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Did the neurons evolve twice?

Primary Supervisor: Dr Roberto Feuda

Secondary supervisor: Ezio Rosato and Alexander Gorban

PhD project title: Did the neurons evolve twice?

University of Registration: University of Leicester

Project outline:

Background

Neurons are fundamental for everyday processes in animals, such as seeing, reading and responding to sensory stimuli and required the sophisticated integration of different functional modules to work1. However, it remains entirely unclear whether neurons evolved once or multiple times 2,3. It has been recently proposed, based on phylogenetic and molecular evidence, that comb jellies might have evolved their neurons independently (see 3,4)

The recent development of single-cell RNA-sequencing, combined with the observation that related cell-types (e.g. photoreceptors cells) are characterized by the shared expression of orthologous genes5, will enable to test whether the neurons evolved once or multiple time. That is, if ctenophores evolved their neurons independently, they should express a different combination of regulatory genes. Alternatively, a common development toolkit will indicate a common origin of the neurons.

In this respect, current single-cell-RNA-seq data for ctenophores reached a contradictory conclusion, suggesting that while cells expressing typical neuronal markers can be identified they have a dramatically different molecular composition6. This finding indicates that to clarify whether neurons evolved independently in ctenophores, additional data (i.e. single-cell data for different ctenophores species), better cell-type classification methods and finally a phylogenetic analysis of each genes expressed in the neurons is required.

Objectives

The objective of this proposal is to understand how many times the neurons evolved in animals by integrating cutting-edge molecular biology, machine learning and phylogenetic methods.

Methodology

This PhD will use state-of-the-art techniques in molecular biology (i.e. single-cell RNA sequencing) and computational methods (e.g. machine learning and phylogenetic methods) to test whether neurons evolved once or multiple times. Specifically, the PhD student will:

  1. Generate single-cell RNA-seq data for Pleurobrachia pileus.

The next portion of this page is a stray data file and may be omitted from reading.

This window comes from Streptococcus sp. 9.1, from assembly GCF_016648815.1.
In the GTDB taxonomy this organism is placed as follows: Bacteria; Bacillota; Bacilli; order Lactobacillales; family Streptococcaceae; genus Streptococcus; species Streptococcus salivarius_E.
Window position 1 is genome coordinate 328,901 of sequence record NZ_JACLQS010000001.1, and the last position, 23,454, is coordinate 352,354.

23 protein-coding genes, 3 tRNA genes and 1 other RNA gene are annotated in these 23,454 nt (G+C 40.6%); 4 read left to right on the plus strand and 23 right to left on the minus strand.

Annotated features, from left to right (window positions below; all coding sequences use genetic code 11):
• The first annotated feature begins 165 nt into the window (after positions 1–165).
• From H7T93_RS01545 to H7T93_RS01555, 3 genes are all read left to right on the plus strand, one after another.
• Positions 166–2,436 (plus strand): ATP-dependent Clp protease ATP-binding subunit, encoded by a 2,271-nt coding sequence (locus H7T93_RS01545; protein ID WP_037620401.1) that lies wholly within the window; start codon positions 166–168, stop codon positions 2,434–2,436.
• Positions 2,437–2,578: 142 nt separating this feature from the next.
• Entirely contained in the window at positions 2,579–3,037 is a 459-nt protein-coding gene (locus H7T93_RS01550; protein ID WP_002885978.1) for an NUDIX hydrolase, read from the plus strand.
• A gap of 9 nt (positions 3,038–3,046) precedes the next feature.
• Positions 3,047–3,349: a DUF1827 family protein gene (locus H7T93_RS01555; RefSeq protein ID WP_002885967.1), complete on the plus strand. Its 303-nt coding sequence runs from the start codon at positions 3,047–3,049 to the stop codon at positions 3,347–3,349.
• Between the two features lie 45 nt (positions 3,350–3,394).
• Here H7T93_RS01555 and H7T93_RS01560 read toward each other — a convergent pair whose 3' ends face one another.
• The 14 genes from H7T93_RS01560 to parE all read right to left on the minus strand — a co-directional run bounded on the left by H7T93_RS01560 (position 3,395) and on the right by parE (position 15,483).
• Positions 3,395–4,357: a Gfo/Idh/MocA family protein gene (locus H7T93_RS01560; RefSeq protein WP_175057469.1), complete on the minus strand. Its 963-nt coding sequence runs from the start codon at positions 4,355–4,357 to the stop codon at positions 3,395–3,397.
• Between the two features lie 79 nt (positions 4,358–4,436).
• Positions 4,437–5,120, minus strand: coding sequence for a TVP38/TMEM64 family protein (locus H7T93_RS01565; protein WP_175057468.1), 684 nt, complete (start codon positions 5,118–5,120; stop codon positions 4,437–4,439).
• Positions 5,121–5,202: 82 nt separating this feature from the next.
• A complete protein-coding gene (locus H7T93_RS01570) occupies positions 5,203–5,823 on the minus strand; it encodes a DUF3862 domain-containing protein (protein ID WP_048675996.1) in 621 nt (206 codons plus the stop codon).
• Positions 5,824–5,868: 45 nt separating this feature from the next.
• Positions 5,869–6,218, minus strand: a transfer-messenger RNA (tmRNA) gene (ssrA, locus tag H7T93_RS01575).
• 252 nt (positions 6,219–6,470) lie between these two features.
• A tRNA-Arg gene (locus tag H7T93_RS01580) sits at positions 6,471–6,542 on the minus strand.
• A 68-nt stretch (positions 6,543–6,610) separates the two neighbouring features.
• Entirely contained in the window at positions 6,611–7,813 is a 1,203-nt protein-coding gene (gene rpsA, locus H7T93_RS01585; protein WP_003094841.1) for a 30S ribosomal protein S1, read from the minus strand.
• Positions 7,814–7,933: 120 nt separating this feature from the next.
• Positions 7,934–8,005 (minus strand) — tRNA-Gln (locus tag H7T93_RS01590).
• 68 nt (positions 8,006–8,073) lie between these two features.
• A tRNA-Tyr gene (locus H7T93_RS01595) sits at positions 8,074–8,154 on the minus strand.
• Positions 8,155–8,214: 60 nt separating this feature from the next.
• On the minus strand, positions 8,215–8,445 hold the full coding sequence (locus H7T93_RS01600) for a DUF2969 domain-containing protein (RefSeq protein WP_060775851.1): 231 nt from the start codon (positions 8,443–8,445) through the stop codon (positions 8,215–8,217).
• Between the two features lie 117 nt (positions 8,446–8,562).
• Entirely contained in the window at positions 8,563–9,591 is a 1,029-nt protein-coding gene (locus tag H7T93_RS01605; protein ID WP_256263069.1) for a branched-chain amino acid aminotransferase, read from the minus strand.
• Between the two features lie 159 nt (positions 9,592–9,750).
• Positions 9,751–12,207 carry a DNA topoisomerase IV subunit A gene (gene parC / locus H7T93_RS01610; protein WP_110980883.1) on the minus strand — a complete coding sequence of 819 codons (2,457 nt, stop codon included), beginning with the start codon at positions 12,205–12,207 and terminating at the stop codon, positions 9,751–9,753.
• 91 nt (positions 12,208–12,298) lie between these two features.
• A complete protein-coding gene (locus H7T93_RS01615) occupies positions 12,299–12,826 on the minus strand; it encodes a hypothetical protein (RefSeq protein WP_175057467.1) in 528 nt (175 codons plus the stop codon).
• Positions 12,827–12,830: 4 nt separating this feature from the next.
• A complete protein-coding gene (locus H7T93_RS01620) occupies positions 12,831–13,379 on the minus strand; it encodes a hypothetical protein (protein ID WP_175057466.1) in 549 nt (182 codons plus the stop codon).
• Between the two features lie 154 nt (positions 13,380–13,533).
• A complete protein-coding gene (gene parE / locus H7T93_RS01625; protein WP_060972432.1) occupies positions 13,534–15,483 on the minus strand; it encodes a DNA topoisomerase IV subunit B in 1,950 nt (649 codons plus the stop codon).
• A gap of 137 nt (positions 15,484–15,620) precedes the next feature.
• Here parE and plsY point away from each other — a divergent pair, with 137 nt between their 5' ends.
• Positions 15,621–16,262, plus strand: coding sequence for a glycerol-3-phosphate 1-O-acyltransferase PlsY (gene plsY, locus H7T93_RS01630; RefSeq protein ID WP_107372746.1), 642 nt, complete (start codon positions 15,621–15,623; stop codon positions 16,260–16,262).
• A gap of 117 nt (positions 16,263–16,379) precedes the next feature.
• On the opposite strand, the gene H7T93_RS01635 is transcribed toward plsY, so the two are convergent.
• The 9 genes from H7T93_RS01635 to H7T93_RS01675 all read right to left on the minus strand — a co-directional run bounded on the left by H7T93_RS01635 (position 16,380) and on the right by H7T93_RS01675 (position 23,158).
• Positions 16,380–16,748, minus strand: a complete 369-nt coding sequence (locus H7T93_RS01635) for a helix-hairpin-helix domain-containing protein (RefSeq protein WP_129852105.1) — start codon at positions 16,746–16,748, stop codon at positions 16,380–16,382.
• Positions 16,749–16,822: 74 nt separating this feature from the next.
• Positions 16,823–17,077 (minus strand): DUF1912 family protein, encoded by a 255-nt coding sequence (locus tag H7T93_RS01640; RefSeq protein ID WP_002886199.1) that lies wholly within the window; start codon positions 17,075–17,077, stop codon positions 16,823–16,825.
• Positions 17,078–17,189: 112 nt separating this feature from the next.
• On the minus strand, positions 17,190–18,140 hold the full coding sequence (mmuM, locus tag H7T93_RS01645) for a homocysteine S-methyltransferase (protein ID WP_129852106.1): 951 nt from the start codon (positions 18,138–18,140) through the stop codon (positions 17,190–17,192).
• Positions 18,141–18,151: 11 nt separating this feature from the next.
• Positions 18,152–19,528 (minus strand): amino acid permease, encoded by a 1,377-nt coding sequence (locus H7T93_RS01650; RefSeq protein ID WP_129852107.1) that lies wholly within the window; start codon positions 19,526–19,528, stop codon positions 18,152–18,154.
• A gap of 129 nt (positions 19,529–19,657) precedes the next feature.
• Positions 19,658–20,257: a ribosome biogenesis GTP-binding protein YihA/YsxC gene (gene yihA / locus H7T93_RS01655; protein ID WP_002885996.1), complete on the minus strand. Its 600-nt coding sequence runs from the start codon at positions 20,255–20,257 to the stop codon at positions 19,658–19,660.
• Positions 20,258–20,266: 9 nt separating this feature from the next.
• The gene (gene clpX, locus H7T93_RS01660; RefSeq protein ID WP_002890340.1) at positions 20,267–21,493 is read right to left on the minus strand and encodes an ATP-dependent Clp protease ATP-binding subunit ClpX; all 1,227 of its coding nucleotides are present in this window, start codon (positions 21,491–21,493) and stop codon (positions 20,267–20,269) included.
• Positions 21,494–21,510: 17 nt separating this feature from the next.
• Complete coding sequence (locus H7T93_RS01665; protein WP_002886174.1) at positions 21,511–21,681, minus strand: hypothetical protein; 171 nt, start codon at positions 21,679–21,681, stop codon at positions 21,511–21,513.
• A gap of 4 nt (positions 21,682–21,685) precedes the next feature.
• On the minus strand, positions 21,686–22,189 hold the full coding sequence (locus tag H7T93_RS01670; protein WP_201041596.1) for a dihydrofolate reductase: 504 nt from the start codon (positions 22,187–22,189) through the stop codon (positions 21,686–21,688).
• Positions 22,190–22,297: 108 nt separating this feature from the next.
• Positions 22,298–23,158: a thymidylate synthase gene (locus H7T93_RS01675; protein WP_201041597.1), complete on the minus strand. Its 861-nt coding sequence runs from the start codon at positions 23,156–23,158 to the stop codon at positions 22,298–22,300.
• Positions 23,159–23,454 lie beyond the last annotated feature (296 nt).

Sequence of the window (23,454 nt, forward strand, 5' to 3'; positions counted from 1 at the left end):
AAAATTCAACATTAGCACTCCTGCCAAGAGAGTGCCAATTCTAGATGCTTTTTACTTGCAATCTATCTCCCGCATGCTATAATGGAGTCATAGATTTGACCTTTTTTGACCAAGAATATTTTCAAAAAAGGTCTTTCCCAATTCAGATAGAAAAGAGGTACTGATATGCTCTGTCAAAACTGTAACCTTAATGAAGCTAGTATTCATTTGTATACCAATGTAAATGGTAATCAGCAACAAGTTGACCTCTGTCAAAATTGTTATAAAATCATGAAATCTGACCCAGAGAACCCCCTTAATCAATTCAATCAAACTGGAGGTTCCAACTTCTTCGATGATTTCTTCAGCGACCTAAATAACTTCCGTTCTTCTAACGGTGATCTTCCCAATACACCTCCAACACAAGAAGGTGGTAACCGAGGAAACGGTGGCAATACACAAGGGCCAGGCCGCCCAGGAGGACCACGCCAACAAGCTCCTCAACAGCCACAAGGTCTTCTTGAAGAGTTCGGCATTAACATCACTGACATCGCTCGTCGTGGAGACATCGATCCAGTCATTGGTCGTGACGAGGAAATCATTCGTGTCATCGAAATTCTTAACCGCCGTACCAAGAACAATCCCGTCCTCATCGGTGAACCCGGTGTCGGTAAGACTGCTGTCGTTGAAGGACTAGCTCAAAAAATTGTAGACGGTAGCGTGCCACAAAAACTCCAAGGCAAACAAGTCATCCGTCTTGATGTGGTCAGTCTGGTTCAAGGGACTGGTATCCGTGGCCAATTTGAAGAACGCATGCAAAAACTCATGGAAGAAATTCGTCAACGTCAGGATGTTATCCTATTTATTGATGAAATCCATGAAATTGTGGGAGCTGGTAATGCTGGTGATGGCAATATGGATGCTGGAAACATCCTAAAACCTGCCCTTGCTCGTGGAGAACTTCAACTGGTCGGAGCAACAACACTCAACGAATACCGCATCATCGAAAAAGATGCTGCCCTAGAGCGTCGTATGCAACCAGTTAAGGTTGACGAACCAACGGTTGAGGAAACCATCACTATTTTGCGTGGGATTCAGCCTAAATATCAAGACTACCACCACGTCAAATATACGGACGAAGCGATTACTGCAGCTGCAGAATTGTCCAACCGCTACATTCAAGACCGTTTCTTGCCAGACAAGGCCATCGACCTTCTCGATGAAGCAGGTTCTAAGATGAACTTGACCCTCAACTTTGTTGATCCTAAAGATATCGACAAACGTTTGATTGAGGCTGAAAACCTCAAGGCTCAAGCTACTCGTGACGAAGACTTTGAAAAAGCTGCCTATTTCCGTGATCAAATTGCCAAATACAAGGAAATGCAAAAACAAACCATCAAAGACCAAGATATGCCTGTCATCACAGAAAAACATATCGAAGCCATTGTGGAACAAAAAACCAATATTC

2. Use machine learning to classify cell-types and validate them using in-situ hybridization methods.
  3. Reconstruct the evolutionary origin of neuronal modules in animals using phylogenetic methods.

This project will equip you with a unique combination of expertise in experimental and computational biology and data analysis that can be applied to a large, diverse set of problems.

You will be part of the Feuda’s research group at the University of Leicester. The group currently includes 2 master students, 3 PhD students and 2 researchers with different background and expertise, from molecular biology to paleontology and computer science. The lab is part of the neurogenetic research group https://neurogeneticsleicester.com/the-lab/.

This position offers ample opportunity for training and collaboration in the U.K. and Europe.

References:

  1. Arendt, D. The Evolutionary Assembly of Neuronal Machinery. Curr. Biol. 30, R603–R616 (2020).
  2. Moroz, L. L. On the independent origins of complex brains and neurons. Brain Behav Evol 74, 177–90 (2009).
  3. Moroz, L. L. et al. The ctenophore genome and the evolutionary origins of neural systems. Nature (2014) doi:10.1038/nature13400.
  4. Feuda, R. et al. Improved Modeling of Compositional Heterogeneity Supports Sponges as Sister to All Other Animals. Curr. Biol. 27, 3864-3870.e4 (2017).
  5. Arendt, D. et al. The origin and evolution of cell types. Nat. Rev. Genet. 17, 744–757 (2016).
  6. Sebé-Pedrós, A. et al. Early metazoan cell type diversity and the evolution of multicellular gene regulation. Nat. Ecol. Evol. 2, 1176–1188 (2018).

BBSRC Strategic Research Priority: Understanding the Rules of Life: Neuroscience and behaviour & Systems Biology

    Techniques that will be undertaken during the project:

    • Single cell RNA sequencing
    • Phylogenomics
    • In-situ hybridization
    • Machine Learning

    Contact: Dr Roberto Feuda, University of Leicester